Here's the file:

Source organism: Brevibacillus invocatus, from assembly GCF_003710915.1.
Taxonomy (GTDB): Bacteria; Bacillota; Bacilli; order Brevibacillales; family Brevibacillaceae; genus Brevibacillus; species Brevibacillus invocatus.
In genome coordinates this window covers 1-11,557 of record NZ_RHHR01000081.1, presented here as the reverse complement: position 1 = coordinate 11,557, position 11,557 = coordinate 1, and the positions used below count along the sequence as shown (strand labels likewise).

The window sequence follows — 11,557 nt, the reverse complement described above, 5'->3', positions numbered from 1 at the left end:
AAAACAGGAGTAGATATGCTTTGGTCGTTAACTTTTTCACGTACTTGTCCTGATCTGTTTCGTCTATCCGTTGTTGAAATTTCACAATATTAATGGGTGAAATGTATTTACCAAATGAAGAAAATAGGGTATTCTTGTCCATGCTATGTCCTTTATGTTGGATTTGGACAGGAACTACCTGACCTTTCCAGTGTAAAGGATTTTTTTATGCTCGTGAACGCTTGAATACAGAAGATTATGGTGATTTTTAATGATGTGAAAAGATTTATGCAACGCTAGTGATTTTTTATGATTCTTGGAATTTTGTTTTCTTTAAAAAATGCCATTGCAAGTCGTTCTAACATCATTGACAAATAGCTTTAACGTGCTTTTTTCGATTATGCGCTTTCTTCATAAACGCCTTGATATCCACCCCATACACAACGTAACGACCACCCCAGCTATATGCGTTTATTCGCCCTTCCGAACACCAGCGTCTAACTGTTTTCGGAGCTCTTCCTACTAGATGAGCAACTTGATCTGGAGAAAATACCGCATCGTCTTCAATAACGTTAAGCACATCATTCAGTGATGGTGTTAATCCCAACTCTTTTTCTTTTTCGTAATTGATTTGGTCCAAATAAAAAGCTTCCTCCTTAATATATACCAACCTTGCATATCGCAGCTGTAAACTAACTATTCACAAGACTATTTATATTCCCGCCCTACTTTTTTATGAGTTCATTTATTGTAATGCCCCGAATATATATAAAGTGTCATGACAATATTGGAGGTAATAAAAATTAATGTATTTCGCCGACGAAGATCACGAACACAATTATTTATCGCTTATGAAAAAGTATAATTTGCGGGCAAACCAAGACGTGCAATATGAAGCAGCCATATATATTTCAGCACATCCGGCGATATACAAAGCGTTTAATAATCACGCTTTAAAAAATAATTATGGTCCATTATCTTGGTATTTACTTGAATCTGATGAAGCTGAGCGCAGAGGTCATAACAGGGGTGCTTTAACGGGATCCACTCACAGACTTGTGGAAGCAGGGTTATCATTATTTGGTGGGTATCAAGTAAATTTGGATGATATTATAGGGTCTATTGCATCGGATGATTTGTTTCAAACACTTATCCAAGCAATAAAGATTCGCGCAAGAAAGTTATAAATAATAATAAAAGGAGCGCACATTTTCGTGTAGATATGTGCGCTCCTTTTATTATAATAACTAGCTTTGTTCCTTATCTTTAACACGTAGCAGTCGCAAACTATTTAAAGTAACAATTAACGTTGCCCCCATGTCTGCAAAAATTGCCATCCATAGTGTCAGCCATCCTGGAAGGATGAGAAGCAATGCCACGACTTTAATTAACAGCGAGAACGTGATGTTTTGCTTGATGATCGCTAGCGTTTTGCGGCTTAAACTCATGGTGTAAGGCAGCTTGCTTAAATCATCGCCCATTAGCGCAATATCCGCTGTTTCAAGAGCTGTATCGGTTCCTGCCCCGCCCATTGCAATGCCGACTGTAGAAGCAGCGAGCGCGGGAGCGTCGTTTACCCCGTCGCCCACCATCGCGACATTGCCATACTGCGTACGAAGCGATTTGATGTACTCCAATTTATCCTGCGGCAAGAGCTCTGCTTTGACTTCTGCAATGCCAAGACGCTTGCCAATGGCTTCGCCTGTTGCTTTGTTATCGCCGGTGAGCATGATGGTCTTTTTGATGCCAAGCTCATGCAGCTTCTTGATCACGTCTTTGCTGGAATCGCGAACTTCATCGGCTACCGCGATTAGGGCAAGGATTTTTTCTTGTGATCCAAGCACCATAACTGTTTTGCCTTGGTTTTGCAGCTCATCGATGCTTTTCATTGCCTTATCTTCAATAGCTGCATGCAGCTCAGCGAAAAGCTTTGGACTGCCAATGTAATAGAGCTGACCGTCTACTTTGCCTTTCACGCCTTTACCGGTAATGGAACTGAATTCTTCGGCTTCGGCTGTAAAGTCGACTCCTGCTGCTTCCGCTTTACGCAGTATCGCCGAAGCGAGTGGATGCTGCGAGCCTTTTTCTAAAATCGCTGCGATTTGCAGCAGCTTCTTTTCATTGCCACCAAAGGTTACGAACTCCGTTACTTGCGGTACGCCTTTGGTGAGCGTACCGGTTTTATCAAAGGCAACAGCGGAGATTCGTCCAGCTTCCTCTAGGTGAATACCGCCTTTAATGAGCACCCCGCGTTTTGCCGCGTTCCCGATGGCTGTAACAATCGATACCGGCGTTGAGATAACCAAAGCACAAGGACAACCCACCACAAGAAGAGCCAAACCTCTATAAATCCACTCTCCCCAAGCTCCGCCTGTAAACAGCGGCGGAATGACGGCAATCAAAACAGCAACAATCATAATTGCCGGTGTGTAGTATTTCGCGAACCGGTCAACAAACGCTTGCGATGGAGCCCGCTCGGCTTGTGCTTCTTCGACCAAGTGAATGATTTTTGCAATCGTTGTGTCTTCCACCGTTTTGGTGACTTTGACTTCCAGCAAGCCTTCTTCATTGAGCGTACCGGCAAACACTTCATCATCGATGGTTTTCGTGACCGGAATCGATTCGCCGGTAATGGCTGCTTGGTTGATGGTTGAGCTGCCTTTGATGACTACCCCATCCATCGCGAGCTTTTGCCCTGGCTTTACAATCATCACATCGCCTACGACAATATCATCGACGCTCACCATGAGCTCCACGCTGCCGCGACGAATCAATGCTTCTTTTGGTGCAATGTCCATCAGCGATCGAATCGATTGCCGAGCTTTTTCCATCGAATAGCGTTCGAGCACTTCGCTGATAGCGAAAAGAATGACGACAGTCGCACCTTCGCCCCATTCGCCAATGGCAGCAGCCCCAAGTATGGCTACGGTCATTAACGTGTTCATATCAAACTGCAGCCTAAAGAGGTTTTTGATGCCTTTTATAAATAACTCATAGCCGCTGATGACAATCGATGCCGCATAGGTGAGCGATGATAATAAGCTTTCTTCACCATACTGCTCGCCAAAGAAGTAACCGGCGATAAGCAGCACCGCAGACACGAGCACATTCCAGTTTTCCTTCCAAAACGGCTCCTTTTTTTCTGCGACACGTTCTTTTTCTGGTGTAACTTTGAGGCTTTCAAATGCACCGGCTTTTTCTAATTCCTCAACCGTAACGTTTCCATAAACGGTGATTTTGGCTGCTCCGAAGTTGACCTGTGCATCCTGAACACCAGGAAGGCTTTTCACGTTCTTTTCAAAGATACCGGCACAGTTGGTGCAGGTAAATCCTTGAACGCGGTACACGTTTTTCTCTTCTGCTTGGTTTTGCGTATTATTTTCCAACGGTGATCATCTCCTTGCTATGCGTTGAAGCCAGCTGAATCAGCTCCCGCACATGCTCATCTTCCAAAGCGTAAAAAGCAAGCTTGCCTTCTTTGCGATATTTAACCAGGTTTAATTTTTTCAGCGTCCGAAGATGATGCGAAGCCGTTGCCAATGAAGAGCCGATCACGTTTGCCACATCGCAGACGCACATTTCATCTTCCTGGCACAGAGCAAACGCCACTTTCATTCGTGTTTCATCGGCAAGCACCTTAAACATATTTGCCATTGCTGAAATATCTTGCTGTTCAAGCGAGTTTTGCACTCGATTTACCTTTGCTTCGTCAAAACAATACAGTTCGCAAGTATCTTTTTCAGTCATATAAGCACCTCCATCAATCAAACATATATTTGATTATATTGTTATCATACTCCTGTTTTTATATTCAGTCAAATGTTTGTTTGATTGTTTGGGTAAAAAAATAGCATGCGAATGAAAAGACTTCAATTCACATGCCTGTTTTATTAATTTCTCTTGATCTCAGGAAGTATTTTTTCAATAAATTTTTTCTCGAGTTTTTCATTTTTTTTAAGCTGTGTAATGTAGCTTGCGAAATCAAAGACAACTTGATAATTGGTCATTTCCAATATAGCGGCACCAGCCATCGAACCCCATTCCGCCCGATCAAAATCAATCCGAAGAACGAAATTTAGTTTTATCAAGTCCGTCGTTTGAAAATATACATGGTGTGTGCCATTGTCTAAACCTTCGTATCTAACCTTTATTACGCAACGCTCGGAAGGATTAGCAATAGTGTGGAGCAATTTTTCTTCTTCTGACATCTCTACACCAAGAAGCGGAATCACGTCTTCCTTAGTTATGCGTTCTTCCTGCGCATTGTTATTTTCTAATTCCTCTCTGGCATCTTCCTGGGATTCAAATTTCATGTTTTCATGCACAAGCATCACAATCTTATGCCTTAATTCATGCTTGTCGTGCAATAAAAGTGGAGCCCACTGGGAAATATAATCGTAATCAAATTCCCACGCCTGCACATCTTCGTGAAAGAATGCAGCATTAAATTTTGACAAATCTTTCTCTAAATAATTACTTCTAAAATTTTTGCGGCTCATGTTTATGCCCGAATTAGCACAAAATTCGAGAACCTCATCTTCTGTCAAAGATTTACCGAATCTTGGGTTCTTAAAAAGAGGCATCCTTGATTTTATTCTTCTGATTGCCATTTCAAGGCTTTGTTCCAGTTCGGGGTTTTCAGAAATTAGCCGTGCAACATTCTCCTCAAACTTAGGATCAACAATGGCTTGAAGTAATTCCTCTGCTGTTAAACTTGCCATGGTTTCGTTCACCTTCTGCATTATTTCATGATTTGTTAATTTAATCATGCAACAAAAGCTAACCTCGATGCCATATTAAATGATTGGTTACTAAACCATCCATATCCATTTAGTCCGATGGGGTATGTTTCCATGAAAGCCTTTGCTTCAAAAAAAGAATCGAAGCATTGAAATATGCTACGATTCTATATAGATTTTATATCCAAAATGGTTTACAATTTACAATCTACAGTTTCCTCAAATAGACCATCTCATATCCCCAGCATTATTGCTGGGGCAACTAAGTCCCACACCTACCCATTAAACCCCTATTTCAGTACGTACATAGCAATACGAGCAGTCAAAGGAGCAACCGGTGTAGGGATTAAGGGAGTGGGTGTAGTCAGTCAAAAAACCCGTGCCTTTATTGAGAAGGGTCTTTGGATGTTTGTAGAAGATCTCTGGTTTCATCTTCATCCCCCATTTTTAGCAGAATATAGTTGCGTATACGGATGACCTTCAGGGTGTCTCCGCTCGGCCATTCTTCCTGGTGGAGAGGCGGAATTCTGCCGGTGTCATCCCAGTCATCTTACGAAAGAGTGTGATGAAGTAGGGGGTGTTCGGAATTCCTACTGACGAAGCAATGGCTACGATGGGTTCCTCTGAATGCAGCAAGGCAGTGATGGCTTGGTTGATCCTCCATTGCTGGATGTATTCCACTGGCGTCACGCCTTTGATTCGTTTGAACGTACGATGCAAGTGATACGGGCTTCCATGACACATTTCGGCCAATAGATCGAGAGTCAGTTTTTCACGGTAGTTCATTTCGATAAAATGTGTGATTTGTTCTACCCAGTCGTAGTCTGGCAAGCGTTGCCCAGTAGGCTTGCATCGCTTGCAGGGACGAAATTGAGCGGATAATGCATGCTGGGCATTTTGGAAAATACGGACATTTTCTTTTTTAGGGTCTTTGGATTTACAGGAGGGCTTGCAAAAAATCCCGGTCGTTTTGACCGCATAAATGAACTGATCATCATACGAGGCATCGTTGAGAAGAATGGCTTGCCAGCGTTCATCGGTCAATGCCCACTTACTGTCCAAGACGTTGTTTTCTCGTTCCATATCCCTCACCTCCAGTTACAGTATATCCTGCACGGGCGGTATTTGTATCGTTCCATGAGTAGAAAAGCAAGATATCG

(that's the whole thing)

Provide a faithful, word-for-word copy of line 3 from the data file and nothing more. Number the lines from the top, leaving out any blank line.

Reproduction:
In genome coordinates this window covers 1-11,557 of record NZ_RHHR01000081.1, presented here as the reverse complement: position 1 = coordinate 11,557, position 11,557 = coordinate 1, and the positions used below count along the sequence as shown (strand labels likewise).